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swept from existence, and their place SERM. is no more to be found.
I SHALL insist no longer on this representation of things. Enough has been said, to show that the fashion of the world, in every sense, passes away. Opinions and manners, public affairs and private concerns, the life of man, the conditions of fortune, and the earth it. self on which we dwell, are all changing around us. Is every thing, then, with which we are connected, passing and transitory? Is the whole state of man no more than a dream or fleeting vision? Is he brought forth, to be only the child of a day? Are we thrown into a river, where all flows, and nothing stays; where we have no means of resisțing the current; nor can reach any firm ground, on which to rest our foot ?- No, my brethren; man was not doomed to be fo unhappy ; nor made by his Creator so much in vain. There are three fixed and permanent objects, to which I must now call your atten
SERM, tion, as the great supports of human XII.
constancy amidst this fugitive state. Though this world changes and passes away, virtueand goodness never change; God never changes ; heaven and immortality pass not away.
First, Virtue and goodness never change. Let opinions and manners, conditions and situations, in public and in private life, alter as they will, virtue is ever the same. It refts on the immoveable basis of Eternal Truth. Among all the revolutions of human things it maintains its ground; ever possessing the · veneration and esteem of mankind, and
conferring on the heart, which enjoys it, satisfaction and peace. Consult the most remote antiquity. Look to the most favage nations of the earth. How wild, and how fluctuating foever the ideas of men may have been, this opinion you will find to have always prevailed, that probity, truth, and beneficence, form the honour and the excelLency of man. In this, the philofopher
and the savage, the warrior and the her-SERM.
XII, mit, join. At this altar all have wor- * Thipped. Their offerings may have been unfeemly. Their notions of virtue may have been rude, and occasionally tainted by ignorance and superstition; but the fundamental' ideas of moral worth have ever remained the same. . Here then is one point of stability, affected by no vicissitudes of time and life, on which we may rest. Our fortunes may change, and our friends may die ; but virtue may still be our own; and as long as this remains, we' are never miserable. Till I die I will not remove my integrity from me. My righteDufness I hold fast, and will not let it go. My heart shall not reproach me so long as I live. * He who, with the holy man of old, can hold this language, may with undisturbed mind survey time flying away, life decaying, and the whole fashion of the world changing around him. He hath within himself, a source of consolation and hope, independent of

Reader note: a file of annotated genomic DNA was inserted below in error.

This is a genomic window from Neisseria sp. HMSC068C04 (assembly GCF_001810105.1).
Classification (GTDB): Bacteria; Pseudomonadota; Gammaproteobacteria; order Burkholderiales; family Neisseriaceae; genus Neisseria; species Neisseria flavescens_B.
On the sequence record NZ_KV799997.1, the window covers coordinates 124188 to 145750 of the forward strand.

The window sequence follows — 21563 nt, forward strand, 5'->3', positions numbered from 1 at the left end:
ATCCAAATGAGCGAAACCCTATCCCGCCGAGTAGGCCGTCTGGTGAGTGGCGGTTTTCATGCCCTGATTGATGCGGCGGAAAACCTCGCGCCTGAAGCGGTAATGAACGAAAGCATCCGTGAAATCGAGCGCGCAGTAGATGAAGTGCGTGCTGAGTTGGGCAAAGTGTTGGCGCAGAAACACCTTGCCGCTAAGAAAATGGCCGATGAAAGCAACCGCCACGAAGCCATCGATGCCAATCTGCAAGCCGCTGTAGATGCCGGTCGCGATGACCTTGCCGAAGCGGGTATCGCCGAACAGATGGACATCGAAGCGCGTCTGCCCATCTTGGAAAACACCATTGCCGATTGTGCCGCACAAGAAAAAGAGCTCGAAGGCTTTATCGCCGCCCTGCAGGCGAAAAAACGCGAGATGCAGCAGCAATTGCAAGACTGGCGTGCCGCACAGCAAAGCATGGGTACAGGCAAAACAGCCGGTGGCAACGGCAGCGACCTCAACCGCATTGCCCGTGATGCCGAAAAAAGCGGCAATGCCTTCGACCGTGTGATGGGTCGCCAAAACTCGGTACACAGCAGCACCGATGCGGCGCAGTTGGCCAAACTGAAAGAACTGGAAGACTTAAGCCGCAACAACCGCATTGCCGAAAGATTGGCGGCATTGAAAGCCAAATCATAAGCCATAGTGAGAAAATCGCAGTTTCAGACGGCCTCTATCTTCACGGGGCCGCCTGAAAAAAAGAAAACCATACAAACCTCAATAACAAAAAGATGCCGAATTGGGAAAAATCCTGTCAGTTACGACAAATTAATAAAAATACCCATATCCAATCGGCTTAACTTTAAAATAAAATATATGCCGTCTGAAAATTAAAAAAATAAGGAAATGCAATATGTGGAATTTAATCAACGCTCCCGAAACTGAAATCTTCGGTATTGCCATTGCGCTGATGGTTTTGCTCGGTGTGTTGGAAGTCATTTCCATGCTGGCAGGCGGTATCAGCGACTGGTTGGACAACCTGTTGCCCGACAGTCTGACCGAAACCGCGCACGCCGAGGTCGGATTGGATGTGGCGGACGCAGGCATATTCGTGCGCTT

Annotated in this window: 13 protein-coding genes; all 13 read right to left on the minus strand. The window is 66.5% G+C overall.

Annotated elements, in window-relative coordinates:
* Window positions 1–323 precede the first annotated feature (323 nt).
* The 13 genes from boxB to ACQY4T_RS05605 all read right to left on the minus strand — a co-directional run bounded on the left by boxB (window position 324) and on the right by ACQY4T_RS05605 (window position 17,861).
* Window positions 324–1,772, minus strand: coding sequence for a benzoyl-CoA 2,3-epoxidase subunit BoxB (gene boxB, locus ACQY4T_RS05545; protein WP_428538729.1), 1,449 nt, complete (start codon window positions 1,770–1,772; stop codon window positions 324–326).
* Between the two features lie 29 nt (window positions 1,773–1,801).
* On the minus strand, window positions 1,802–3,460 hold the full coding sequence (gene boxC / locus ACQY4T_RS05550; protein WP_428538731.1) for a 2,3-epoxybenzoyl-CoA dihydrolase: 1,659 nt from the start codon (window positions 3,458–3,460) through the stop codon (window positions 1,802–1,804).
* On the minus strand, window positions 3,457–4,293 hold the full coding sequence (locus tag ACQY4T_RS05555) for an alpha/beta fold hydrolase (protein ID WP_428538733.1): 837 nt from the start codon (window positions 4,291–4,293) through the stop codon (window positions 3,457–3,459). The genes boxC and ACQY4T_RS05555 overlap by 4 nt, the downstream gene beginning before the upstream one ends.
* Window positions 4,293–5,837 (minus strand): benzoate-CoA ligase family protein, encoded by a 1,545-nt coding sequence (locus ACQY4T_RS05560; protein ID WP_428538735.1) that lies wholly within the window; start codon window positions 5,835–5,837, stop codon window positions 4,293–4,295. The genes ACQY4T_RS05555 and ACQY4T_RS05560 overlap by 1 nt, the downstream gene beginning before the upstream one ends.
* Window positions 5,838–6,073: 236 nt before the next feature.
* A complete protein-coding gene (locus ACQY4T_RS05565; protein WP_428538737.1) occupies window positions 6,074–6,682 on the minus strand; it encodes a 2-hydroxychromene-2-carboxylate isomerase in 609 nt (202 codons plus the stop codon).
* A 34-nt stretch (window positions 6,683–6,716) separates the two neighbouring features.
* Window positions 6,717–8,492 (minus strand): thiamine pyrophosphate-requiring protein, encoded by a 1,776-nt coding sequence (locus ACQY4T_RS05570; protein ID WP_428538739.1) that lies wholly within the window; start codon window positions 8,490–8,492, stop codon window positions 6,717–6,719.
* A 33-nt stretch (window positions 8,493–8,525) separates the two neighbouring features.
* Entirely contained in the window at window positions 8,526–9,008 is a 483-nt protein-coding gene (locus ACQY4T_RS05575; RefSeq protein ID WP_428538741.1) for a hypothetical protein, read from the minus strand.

* Job xxvii. 5,6.
SER.M. all earthly objects. Every terrestrial XII. glory sparkles only for a little, with
transient brightness. But virtue shines
with eternal and unalterable fplendour. · It derives its origin from heaven; and
partakes both of the lustre, and the ftability, of celestial objects. It is the brightness of the everlasting light; the unspotted mirror of God, and the image of
In the second place, God never changes. Amidst the unceasing viciffitude. of earthly things, there remains at the head of the universe an eternal protector of virtue, whose throne is established for ever. With him there is no variableness, neither any shadow of turning ; no inconftancy of purpose, and no decay of wisdom or of power. We know that he loved righteousness from the beginning of days, and that he will continue to love it unalterably to the last. Foreseen by him was every revolution which the course of ages has produced, All the changes which happen in the
state of nature, or the life of men, were SERM. comprehended in his decree. How much . XII. . soever worldly things may change in themselves, they are all united in his plan ; they constitute one great system or whole, of which he is the author ; and which, at its final completion, shall appear to be perfect. His dominion holds together, in a continued chain, the successive variety of human events ; gives ftability to things that in themselves are fluctuating; gives constancy even to the fashion of the world while it is pafing away." Wherefore, though all things change on earth, and we ourselves be involved in the general mutability, yet as long as, with trust and hope, we look up to this Supreme Being, we rest on the rock of ages, and are safe amidst every change. We possess a fortress to which we can have recourse in all dangers ; a refuge under all storms ;" a dwelling place in all generations.
In the third and last place, Heaven and immortality pass not away. The